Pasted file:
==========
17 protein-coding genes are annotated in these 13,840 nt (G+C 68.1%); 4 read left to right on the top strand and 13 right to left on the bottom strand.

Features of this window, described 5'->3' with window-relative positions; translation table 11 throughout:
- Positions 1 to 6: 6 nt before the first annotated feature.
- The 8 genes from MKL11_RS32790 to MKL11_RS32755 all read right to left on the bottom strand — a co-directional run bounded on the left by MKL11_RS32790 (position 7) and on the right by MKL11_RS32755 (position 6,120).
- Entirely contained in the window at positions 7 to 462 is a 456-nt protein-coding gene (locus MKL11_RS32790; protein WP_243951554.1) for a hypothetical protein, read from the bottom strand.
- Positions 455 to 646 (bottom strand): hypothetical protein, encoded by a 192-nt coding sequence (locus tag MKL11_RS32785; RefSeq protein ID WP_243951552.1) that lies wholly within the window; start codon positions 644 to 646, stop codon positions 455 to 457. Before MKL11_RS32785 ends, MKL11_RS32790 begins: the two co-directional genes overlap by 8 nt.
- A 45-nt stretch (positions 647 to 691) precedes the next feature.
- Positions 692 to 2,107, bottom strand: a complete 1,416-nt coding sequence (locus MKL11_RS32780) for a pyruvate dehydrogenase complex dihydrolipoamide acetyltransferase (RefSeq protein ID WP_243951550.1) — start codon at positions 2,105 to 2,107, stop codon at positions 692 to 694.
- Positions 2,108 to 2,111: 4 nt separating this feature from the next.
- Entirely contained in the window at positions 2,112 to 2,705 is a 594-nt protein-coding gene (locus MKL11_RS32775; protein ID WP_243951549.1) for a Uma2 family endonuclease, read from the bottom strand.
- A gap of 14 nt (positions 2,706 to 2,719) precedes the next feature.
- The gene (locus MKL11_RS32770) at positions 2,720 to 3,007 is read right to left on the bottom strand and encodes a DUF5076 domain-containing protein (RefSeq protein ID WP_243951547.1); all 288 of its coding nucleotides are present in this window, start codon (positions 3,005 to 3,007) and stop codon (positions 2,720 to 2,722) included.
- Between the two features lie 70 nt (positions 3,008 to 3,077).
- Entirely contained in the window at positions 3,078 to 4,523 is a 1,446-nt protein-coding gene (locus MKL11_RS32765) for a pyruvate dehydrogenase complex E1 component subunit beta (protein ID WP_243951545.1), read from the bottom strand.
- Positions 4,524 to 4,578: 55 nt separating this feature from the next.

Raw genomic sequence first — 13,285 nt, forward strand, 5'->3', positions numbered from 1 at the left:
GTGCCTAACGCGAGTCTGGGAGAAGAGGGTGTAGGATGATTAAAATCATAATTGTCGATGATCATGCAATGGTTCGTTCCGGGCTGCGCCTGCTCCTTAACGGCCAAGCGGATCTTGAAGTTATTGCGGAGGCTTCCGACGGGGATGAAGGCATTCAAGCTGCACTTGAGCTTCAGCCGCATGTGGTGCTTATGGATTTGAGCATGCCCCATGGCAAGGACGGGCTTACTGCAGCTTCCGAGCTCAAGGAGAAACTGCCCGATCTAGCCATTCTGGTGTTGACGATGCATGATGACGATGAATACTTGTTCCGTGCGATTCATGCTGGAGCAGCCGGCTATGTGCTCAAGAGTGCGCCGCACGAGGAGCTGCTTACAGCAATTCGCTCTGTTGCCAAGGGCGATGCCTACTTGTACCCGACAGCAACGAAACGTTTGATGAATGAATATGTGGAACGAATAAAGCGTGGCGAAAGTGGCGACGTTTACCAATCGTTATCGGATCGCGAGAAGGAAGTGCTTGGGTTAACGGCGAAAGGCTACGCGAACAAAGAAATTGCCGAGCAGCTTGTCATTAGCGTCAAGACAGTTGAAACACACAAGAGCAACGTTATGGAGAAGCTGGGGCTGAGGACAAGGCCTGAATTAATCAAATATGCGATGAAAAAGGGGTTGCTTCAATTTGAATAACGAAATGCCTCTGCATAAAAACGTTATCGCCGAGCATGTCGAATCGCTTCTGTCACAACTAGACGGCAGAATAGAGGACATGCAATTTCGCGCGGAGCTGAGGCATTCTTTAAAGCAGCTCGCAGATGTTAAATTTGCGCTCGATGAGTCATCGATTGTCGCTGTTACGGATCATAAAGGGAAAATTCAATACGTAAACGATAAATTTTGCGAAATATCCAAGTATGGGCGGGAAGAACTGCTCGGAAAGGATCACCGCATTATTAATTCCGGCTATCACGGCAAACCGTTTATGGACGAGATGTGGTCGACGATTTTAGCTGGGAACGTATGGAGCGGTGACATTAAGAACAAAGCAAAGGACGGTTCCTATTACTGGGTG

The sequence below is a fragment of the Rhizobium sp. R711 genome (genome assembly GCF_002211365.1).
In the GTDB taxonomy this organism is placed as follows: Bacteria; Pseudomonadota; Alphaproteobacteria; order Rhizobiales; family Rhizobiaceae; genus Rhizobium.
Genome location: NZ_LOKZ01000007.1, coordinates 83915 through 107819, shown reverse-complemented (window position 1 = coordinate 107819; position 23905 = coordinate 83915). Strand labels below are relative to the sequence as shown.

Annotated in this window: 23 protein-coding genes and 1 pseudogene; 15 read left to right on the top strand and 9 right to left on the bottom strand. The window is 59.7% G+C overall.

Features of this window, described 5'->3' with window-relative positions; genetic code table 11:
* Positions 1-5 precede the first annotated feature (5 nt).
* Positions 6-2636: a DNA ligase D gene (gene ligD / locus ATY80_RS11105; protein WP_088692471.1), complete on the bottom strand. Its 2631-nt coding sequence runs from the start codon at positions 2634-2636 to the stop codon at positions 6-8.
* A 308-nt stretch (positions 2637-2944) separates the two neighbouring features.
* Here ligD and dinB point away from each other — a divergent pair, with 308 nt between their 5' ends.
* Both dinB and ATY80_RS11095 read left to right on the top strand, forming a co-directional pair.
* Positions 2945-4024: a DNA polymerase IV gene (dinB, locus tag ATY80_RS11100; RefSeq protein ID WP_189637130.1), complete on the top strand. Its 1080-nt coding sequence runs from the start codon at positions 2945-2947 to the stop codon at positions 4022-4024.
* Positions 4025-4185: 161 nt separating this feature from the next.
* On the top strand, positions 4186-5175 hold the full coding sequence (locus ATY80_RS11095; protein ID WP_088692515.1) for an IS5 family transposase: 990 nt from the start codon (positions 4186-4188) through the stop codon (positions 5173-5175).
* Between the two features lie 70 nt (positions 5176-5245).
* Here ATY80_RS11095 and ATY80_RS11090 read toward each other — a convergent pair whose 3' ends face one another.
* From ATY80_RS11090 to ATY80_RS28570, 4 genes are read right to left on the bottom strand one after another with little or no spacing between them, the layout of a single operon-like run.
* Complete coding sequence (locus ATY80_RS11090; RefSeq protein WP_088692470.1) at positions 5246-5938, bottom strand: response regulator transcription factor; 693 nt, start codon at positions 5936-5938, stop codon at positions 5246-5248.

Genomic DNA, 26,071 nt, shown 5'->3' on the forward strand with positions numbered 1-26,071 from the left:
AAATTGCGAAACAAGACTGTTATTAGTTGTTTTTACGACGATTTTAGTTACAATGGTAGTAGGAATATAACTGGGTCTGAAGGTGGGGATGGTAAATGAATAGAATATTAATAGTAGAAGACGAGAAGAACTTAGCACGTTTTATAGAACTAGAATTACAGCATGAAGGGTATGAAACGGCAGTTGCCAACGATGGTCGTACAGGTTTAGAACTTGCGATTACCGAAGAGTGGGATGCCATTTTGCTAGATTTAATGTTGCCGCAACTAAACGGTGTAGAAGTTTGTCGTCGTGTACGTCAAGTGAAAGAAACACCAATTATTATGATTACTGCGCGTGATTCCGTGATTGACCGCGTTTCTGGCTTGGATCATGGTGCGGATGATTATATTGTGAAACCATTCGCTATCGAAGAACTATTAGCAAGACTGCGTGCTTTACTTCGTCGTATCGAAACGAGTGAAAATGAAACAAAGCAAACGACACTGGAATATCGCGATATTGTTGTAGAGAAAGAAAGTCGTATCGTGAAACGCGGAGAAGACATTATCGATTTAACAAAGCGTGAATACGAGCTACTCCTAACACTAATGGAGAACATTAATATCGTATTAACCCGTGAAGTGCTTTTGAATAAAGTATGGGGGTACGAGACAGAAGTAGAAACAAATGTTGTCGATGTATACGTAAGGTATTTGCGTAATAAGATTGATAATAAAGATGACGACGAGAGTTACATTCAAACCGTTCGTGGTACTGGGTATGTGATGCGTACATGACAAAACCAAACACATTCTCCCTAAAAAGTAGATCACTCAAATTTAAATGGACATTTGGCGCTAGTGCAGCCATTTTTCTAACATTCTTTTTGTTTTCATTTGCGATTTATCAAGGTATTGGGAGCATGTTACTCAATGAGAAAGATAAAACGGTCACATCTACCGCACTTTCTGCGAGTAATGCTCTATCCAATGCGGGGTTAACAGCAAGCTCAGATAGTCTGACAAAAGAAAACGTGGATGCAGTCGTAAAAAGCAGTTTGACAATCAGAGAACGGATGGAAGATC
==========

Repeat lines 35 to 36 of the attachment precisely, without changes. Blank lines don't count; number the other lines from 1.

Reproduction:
Genomic DNA, 26,071 nt, shown 5'->3' on the forward strand with positions numbered 1-26,071 from the left:
AAATTGCGAAACAAGACTGTTATTAGTTGTTTTTACGACGATTTTAGTTACAATGGTAGTAGGAATATAACTGGGTCTGAAGGTGGGGATGGTAAATGAATAGAATATTAATAGTAGAAGACGAGAAGAACTTAGCACGTTTTATAGAACTAGAATTACAGCATGAAGGGTATGAAACGGCAGTTGCCAACGATGGTCGTACAGGTTTAGAACTTGCGATTACCGAAGAGTGGGATGCCATTTTGCTAGATTTAATGTTGCCGCAACTAAACGGTGTAGAAGTTTGTCGTCGTGTACGTCAAGTGAAAGAAACACCAATTATTATGATTACTGCGCGTGATTCCGTGATTGACCGCGTTTCTGGCTTGGATCATGGTGCGGATGATTATATTGTGAAACCATTCGCTATCGAAGAACTATTAGCAAGACTGCGTGCTTTACTTCGTCGTATCGAAACGAGTGAAAATGAAACAAAGCAAACGACACTGGAATATCGCGATATTGTTGTAGAGAAAGAAAGTCGTATCGTGAAACGCGGAGAAGACATTATCGATTTAACAAAGCGTGAATACGAGCTACTCCTAACACTAATGGAGAACATTAATATCGTATTAACCCGTGAAGTGCTTTTGAATAAAGTATGGGGGTACGAGACAGAAGTAGAAACAAATGTTGTCGATGTATACGTAAGGTATTTGCGTAATAAGATTGATAATAAAGATGACGACGAGAGTTACATTCAAACCGTTCGTGGTACTGGGTATGTGATGCGTACATGACAAAACCAAACACATTCTCCCTAAAAAGTAGATCACTCAAATTTAAATGGACATTTGGCGCTAGTGCAGCCATTTTTCTAACATTCTTTTTGTTTTCATTTGCGATTTATCAAGGTATTGGGAGCATGTTACTCAATGAGAAAGATAAAACGGTCACATCTACCGCACTTTCTGCGAGTAATGCTCTATCCAATGCGGGGTTAACAGCAAGCTCAGATAGTCTGACAAAAGAAAACGTGGATGCAGTCGTAAAAAGCAGTTTGACAATCAGAGAACGGATGGAAGATC